|An agile software company asked to identify and bolster up the internal power of the dev team members again: "Identify your own team power & your power team".
- Check-In: a game to welcome and to attune participants to the workshop.
- Plus-Minus-Delta: a well-known retrospective tool to identify what is going well and what needs to be changed.
- Super Hero: a game to raise awareness of participants for already known and as well hidden own powers/competencies, the divergence between self-perception and public image, and team member’s diversity of strengths.
- LEGO Serious Play: a game to share individual and personal insights within the group to answer the question: “From your own personal view: How does the ideal collaboration in your dev team should look like?”
Goals of the Super Hero Game were:
- To get aware of the self-perception of already known or hidden own powers and competencies.
- To realise and accept that there often is a difference between self-perception and public image: how I recognise myself vs. how others recognise me.
- To become aware of the other team member’s diversity of strengths.
The Lego Serious Play was set up and ran at different levels of abstractions to gain specific insights and individual commitments.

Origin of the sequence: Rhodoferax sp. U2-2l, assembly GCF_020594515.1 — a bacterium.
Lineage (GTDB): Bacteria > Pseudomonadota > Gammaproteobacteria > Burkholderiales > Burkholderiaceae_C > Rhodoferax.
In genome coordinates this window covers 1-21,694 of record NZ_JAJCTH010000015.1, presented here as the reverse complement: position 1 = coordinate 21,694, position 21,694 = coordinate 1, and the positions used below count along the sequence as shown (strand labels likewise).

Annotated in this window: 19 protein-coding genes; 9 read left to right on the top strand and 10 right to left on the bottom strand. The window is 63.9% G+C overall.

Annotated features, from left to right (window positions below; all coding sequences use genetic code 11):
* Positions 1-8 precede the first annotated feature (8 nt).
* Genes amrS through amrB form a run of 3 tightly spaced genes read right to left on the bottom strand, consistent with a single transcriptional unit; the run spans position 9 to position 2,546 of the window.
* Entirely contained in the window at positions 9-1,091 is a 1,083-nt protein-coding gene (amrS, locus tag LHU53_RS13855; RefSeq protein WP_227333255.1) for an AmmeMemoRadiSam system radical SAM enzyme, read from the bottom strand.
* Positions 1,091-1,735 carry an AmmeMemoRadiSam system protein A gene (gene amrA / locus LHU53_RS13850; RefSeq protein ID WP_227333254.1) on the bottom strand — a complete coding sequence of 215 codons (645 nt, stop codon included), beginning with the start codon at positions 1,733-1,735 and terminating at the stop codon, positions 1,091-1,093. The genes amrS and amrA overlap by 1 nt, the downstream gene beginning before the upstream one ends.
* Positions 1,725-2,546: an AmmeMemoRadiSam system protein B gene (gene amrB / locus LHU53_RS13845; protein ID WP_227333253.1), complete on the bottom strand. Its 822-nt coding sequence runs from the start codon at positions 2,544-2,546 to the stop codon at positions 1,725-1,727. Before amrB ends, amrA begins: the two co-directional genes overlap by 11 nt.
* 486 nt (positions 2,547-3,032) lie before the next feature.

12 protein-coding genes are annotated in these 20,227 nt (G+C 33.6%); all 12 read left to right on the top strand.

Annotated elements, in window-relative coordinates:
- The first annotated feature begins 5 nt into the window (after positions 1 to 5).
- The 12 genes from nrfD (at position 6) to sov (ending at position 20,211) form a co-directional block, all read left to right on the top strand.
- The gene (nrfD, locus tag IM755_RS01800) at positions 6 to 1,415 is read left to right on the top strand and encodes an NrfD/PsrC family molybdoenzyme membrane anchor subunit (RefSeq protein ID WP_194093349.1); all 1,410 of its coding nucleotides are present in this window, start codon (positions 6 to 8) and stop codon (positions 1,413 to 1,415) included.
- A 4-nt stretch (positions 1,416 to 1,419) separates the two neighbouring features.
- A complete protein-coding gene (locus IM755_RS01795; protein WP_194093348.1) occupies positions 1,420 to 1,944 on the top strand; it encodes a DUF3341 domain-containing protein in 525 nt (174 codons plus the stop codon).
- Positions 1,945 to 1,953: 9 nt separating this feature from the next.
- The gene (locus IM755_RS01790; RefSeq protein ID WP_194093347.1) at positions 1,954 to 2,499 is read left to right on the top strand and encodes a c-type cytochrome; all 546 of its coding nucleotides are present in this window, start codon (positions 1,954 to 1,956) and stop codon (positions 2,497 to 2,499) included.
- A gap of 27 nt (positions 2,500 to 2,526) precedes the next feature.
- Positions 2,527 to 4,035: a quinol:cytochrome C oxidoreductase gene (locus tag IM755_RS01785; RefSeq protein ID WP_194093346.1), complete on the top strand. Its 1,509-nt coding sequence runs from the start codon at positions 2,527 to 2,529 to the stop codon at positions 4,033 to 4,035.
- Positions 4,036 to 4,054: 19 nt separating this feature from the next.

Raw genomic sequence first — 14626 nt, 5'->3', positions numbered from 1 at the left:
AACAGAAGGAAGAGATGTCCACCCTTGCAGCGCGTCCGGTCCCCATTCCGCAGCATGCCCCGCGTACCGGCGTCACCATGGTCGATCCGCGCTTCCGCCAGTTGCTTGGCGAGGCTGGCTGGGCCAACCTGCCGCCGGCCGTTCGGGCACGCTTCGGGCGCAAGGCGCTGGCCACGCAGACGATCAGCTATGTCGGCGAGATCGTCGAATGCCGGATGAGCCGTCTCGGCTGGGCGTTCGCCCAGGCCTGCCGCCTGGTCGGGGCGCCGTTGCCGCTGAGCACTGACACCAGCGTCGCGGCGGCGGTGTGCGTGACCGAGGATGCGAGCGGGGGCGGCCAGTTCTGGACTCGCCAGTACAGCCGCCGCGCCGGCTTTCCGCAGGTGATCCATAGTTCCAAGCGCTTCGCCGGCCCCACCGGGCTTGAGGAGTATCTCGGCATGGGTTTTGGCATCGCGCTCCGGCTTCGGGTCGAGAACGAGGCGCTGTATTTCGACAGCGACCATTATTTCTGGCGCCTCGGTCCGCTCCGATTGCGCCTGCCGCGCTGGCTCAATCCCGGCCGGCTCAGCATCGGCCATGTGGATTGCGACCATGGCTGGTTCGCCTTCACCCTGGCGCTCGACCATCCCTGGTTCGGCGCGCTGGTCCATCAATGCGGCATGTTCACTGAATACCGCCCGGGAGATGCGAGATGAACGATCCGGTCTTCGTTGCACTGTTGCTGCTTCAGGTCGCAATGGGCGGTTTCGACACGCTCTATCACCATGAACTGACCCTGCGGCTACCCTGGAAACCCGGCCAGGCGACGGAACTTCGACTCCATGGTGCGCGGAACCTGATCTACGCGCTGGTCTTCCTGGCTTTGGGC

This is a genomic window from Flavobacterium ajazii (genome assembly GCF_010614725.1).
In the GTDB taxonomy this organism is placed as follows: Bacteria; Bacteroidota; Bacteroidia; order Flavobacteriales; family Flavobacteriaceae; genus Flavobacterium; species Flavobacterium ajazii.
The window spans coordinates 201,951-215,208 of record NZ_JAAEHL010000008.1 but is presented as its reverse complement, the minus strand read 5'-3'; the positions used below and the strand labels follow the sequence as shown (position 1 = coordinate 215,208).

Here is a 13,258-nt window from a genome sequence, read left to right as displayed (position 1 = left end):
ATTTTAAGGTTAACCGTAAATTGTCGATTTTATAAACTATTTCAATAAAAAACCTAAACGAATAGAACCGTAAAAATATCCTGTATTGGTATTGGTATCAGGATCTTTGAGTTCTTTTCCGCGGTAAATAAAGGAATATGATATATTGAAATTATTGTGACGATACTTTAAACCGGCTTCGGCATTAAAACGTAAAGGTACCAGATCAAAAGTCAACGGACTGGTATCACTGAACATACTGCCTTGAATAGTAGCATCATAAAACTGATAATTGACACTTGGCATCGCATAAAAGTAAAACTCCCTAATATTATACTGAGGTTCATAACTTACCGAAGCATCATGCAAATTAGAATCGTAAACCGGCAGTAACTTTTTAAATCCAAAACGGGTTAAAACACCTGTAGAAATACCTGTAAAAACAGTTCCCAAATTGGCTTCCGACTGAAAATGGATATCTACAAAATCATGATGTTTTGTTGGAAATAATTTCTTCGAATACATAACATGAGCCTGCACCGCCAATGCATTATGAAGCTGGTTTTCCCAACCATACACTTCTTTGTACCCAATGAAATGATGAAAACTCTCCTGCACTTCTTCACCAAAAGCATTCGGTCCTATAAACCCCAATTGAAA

Lego Serious Play 1: “Individual Models”
The goal of this LSP game was to share individual and personal insights regarding the question posed in the group. Each builder images and constructs an individual model for herself to answer the question raised by the facilitator. After building, each builder explained her model.
Lego Serious Play 2: “Shared Models, Connections and Guiding Principles”
The goal of this game was to create a shared understanding and consensus of the topic in question. The group consolidates all individual models in a common shared model agreed by all. After building the shared model, the participants identified breakpoints, interfaces, and connections in the model.
“Building Connections and Playing Emergences”
The goal of this activity was to simulate the consequences of decisions by playing scenarios. The participants explored how the models or the landscape responded to dynamic changes/events. Therefore, after building the shared model, the participants identified breakpoints, interfaces, and connections in the model.
The goal of this activity is to support strategic decision making in the real world. The participants shall develop high-level guidelines to implement in the real world actions/decisions derived from the models built. The facilitator asked the group to answer the question “What can I do personally to achieve the ideal state?”